Newsquawk Week Ahead Preview 30/Nov-4/Dec: Highlights include OPEC; US jobs report, ISM; Eurozone CPI; RBA
- MON: OPEC meeting, Chinese Manufacturing & non-Manufacturing PMI (Nov), Canada fiscal update, German Regional & National CPI (Nov), US Chicago PMI (Nov), Pending Home Sales (Oct)
- TUE: OPEC+ meeting, RBA Policy Announcement, Final EZ, UK & US Markit Manufacturing PMIs (Nov), EZ CPI(Nov), Canadian GDP (Q3), US Construction Spending (Oct), ISM Manufacturing PMI (Nov).
- WED: Australian GDP (Q3), US ADP (Nov)
- THU: Turkish Inflation (Nov), Final EZ, UK & US Markit Services PMIs (Nov), EZ Retail Sales, US Challenger Layoffs (Nov), Initial/Continued Jobless Claims, ISM non-Manufacturing PMI (Nov)
- FRI: Australian Retail Sales (Oct), RBI Policy Announcement, German Industrial Orders (Oct), EZ Construction PMI (Nov), US & Canadian Labour Market Reports (Nov), Factory Orders (Oct)
OPEC (MON) AND OPEC+ (TUE) MEETINGS: OPEC and OPEC+ producers are poised to meet over November 30th and December 1st respectively to discuss and draft a potential tweak to the current Declaration of Cooperation (DoC), rolled out in light of the pandemic to recalibrate the demand/supply imbalance. Market expectations (as things stand) are widely skewed towards the second tranche (7.7mln BPD cuts) being extended through Q1 2021, a view also backed by Goldman Sachs, ING and UBS, despite positive vaccine noise and amid rising production in Libya. Recent sources also noted OPEC+ are still leaning towards a rollover of the current tranche notwithstanding the recent oil price rally, with Russia likely to agree to this if necessary, however, enthusiasm for cuts are not universal. The positively received vaccine updates from have provided a rosier (or less dire) demand outlook for the complex due to the prospect of a recovery in activity and jet fuel demand. Still, re-emerging COVID-19 cases and uncertain timeframes for mass rollouts of approved vaccines continue to cloud near-term outlook. The recent price rally has also prompted some to question the eagerness of some members to get on-board with extended cuts. Meanwhile, compliance among producers remain an issue but desks do not expect these compliance difficulties to be a near-term risk. In terms of market implications, a three-month extension of current cuts through Q1 2021 is largely priced into the oil market. A failure to deliver such an extension could trigger an oil price decline, whilst “buy the rumour, sell the fact” play cannot be dismissed. Analysts at GS forecast Brent to average USD 47/bbl in Q1 2021 assuming a three-month extension of current cuts, whilst an adherence to the current DoC (i.e. a 2mln BPD production increase) would warrant USD 42/bbl in the period. “This illustrates once again how short-term revenue maximization always comes through production cuts, as a 2 mb/d production increase but $5/bbl negative price impact would end up reducing core-OPEC and Russia’s 1Q21 fiscal revenues by more than $5 bn”, GS says.
CANADA FISCAL UPDATE (MON): The Globe & Mail news outlet reports that the economic update is expected to focus on immediate pandemic challenges, including new aid for hard-hit sectors such as retail, hospitality and tourism, while revealing a projected deficit that exceeds the record CAD 343.2bln announced in July. The paper, citing a senior government official, reports that the update will also provide a breakdown of pandemic-related spending to date, while setting aside billions for a future recovery plan that will be outlined in the 2021 budget. Analysts will be keeping an eye on any announcement for the FY 21-22 deficit estimate, with some local banks suggesting a figure between CAD 100-150bln.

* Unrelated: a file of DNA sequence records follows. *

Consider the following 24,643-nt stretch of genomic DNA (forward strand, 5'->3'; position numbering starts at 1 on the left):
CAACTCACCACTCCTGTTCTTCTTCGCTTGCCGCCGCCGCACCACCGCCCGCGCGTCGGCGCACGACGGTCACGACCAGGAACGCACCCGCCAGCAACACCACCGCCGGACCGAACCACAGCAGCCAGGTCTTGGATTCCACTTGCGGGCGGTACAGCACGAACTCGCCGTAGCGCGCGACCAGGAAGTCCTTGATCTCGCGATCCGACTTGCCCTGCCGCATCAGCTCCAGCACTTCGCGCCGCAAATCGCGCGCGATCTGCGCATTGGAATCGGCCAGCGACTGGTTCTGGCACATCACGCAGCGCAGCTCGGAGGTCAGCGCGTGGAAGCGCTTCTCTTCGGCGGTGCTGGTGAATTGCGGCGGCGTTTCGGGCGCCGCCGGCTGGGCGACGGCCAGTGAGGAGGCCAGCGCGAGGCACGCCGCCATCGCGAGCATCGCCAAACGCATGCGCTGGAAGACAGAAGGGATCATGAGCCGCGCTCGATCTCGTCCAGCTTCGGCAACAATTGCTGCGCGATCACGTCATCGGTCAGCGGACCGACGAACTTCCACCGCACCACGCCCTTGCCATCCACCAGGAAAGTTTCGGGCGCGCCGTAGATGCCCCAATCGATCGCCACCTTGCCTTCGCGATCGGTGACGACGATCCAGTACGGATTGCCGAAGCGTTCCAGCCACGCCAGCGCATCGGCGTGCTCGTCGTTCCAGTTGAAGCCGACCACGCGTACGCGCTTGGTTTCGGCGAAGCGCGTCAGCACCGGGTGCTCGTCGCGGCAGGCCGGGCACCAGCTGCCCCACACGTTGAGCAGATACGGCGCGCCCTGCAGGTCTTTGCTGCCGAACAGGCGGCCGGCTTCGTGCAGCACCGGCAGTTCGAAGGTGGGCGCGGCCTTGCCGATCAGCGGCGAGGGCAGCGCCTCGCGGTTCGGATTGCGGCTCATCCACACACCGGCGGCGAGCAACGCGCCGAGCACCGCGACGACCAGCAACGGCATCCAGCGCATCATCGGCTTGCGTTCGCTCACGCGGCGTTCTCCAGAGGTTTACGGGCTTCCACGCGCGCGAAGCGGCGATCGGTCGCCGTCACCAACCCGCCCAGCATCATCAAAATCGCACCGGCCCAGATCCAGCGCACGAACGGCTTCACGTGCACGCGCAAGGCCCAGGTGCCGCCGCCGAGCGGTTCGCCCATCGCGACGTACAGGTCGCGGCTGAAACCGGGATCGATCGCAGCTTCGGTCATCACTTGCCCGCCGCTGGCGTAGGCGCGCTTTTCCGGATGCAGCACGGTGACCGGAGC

RBA POLICY ANNOUNCEMENT (TUE): Expectations are one-sided for the RBA to keep policy settings unchanged at next week’s meeting with the central bank likely to keep its key rate at the record low of 0.10% and maintain its current QE program. The consensus for no policy adjustments is largely due to timing as the central bank only just lowered the Cash Rate Target, 3yr yield target and rate on term funding facility by 15bps each at the November meeting, while it simultaneously announced AUD 100bln for bond purchases of 5-10 year maturities for 6 months and therefore would likely want to wait and gauge the impact of its recent policy loosening. Following the meeting, RBA Governor Lowe stated rates are at the effective lower bound now, with not much room between 0.1% and zero for the cash rate and suggested they have done all they can do on rates, although he mentioned the central bank was not out of firepower and can do more on bond purchases if needed. Furthermore, Lowe reiterated that negative rates are extraordinarily unlikely in Australia and would only consider negative rates if all major central banks adopted the same policy, while the central bank’s quarterly Statement on Monetary Policy also pushed back on further reductions stating it is not contemplating further lowering rates and there was little to be gained from moving to negative rates. Recent data releases have been mixed as preliminary Retail Sales in October rebounded M/M at +1.6% vs. Exp. 0.3% (Prev. -1.5%) and Employment Change surprisingly increased by 178.8k vs. Exp. -30.0k (Prev. -29.5k). Conversely, Q3 Capital Expenditure was less encouraging at -3.0% vs. Exp. -1.5% (Prev. -5.9%) and Construction Work Done also printed a wider than expected contraction at -2.6% vs. Exp. -2.0% (Prev. -0.7%), which feeds into next week’s Q3 GDP figures and further supports the case for patience.
EZ CPI (TUE): Expectations for the upcoming inflation report for the Eurozone call for headline CPI Y/Y to remain at -0.3% with the super-core reading also set to hold steady at just 0.2%. Lacklustre inflation is nothing new for the Eurozone economy, with a negative print this week marking the fourth consecutive occasion for sub-0% price pressure. As such, the upcoming report will unlikely have too much bearing on the December ECB policy announcement. Additionally, in the account from the October meeting, it was noted that some of the factors weighing on inflation are likely to be transitory given lockdown measures across the region. That said, concerns were also raised that the persistence of weak demand implied more prolonged weakness in non-energy industrial goods inflation. Therefore, market participants will be cognizant that there will be a limit as to how long sub-zero inflation will be tolerated by Frankfurt.